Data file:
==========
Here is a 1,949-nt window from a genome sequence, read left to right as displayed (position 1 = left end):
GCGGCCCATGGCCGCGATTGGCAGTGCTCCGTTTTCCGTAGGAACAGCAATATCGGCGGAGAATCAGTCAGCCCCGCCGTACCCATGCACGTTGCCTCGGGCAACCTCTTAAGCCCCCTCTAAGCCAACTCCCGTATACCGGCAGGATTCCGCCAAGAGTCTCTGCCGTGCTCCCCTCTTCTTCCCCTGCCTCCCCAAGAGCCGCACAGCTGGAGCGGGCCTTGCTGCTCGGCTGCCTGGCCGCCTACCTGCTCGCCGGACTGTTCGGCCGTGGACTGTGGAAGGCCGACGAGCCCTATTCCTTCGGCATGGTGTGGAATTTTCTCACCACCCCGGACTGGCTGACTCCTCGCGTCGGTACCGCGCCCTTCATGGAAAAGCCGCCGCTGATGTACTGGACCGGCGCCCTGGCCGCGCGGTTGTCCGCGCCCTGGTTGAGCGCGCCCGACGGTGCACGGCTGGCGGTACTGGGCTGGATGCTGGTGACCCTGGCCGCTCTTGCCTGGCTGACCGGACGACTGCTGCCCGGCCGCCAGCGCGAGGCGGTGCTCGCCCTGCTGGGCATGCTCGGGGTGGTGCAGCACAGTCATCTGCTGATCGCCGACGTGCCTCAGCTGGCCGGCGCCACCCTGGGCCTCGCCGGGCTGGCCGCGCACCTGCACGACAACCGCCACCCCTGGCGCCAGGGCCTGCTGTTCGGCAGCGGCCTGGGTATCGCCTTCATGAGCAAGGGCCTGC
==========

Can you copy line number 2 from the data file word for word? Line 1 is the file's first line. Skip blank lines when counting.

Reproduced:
GCGGCCCATGGCCGCGATTGGCAGTGCTCCGTTTTCCGTAGGAACAGCAATATCGGCGGAGAATCAGTCAGCCCCGCCGTACCCATGCACGTTGCCTCGGGCAACCTCTTAAGCCCCCTCTAAGCCAACTCCCGTATACCGGCAGGATTCCGCCAAGAGTCTCTGCCGTGCTCCCCTCTTCTTCCCCTGCCTCCCCAAGAGCCGCACAGCTGGAGCGGGCCTTGCTGCTCGGCTGCCTGGCCGCCTACCTGCTCGCCGGACTGTTCGGCCGTGGACTGTGGAAGGCCGACGAGCCCTATTCCTTCGGCATGGTGTGGAATTTTCTCACCACCCCGGACTGGCTGACTCCTCGCGTCGGTACCGCGCCCTTCATGGAAAAGCCGCCGCTGATGTACTGGACCGGCGCCCTGGCCGCGCGGTTGTCCGCGCCCTGGTTGAGCGCGCCCGACGGTGCACGGCTGGCGGTACTGGGCTGGATGCTGGTGACCCTGGCCGCTCTTGCCTGGCTGACCGGACGACTGCTGCCCGGCCGCCAGCGCGAGGCGGTGCTCGCCCTGCTGGGCATGCTCGGGGTGGTGCAGCACAGTCATCTGCTGATCGCCGACGTGCCTCAGCTGGCCGGCGCCACCCTGGGCCTCGCCGGGCTGGCCGCGCACCTGCACGACAACCGCCACCCCTGGCGCCAGGGCCTGCTGTTCGGCAGCGGCCTGGGTATCGCCTTCATGAGCAAGGGCCTGC